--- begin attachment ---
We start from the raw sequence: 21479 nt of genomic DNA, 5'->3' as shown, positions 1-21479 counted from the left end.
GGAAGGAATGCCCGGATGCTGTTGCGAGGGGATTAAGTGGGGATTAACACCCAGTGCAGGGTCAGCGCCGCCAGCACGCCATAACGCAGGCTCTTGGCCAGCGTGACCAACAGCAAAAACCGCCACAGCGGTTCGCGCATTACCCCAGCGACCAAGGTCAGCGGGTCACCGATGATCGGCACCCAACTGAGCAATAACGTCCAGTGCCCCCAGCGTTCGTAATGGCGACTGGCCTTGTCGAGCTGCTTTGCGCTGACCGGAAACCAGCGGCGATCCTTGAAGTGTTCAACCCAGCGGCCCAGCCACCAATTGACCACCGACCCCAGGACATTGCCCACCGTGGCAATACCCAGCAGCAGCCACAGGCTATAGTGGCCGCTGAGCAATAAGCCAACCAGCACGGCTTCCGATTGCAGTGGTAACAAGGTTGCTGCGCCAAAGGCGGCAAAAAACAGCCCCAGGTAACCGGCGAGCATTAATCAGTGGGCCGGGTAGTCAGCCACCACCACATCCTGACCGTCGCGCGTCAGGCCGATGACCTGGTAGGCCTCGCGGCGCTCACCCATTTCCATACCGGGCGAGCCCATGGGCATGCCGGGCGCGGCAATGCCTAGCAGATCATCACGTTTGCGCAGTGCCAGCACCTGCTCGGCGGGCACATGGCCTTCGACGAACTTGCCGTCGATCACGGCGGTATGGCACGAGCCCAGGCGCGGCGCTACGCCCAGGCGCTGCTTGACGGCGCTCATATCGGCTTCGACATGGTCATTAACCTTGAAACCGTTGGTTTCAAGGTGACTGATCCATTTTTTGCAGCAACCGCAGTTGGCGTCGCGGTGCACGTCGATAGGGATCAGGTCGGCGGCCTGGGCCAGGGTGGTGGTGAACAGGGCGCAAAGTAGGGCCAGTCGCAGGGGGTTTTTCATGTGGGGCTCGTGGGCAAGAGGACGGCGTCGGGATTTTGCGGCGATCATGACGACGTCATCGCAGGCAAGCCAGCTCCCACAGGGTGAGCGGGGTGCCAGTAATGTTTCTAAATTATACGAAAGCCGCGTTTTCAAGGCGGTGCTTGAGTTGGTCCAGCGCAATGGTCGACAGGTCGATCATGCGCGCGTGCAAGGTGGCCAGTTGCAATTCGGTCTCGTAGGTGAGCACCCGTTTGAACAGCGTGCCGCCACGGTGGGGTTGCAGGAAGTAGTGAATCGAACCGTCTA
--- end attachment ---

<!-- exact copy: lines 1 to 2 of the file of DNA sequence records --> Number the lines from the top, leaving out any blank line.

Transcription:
We start from the raw sequence: 21479 nt of genomic DNA, 5'->3' as shown, positions 1-21479 counted from the left end.
GGAAGGAATGCCCGGATGCTGTTGCGAGGGGATTAAGTGGGGATTAACACCCAGTGCAGGGTCAGCGCCGCCAGCACGCCATAACGCAGGCTCTTGGCCAGCGTGACCAACAGCAAAAACCGCCACAGCGGTTCGCGCATTACCCCAGCGACCAAGGTCAGCGGGTCACCGATGATCGGCACCCAACTGAGCAATAACGTCCAGTGCCCCCAGCGTTCGTAATGGCGACTGGCCTTGTCGAGCTGCTTTGCGCTGACCGGAAACCAGCGGCGATCCTTGAAGTGTTCAACCCAGCGGCCCAGCCACCAATTGACCACCGACCCCAGGACATTGCCCACCGTGGCAATACCCAGCAGCAGCCACAGGCTATAGTGGCCGCTGAGCAATAAGCCAACCAGCACGGCTTCCGATTGCAGTGGTAACAAGGTTGCTGCGCCAAAGGCGGCAAAAAACAGCCCCAGGTAACCGGCGAGCATTAATCAGTGGGCCGGGTAGTCAGCCACCACCACATCCTGACCGTCGCGCGTCAGGCCGATGACCTGGTAGGCCTCGCGGCGCTCACCCATTTCCATACCGGGCGAGCCCATGGGCATGCCGGGCGCGGCAATGCCTAGCAGATCATCACGTTTGCGCAGTGCCAGCACCTGCTCGGCGGGCACATGGCCTTCGACGAACTTGCCGTCGATCACGGCGGTATGGCACGAGCCCAGGCGCGGCGCTACGCCCAGGCGCTGCTTGACGGCGCTCATATCGGCTTCGACATGGTCATTAACCTTGAAACCGTTGGTTTCAAGGTGACTGATCCATTTTTTGCAGCAACCGCAGTTGGCGTCGCGGTGCACGTCGATAGGGATCAGGTCGGCGGCCTGGGCCAGGGTGGTGGTGAACAGGGCGCAAAGTAGGGCCAGTCGCAGGGGGTTTTTCATGTGGGGCTCGTGGGCAAGAGGACGGCGTCGGGATTTTGCGGCGATCATGACGACGTCATCGCAGGCAAGCCAGCTCCCACAGGGTGAGCGGGGTGCCAGTAATGTTTCTAAATTATACGAAAGCCGCGTTTTCAAGGCGGTGCTTGAGTTGGTCCAGCGCAATGGTCGACAGGTCGATCATGCGCGCGTGCAAGGTGGCCAGTTGCAATTCGGTCTCGTAGGTGAGCACCCGTTTGAACAGCGTGCCGCCACGGTGGGGTTGCAGGAAGTAGTGAATCGAACCGTCTA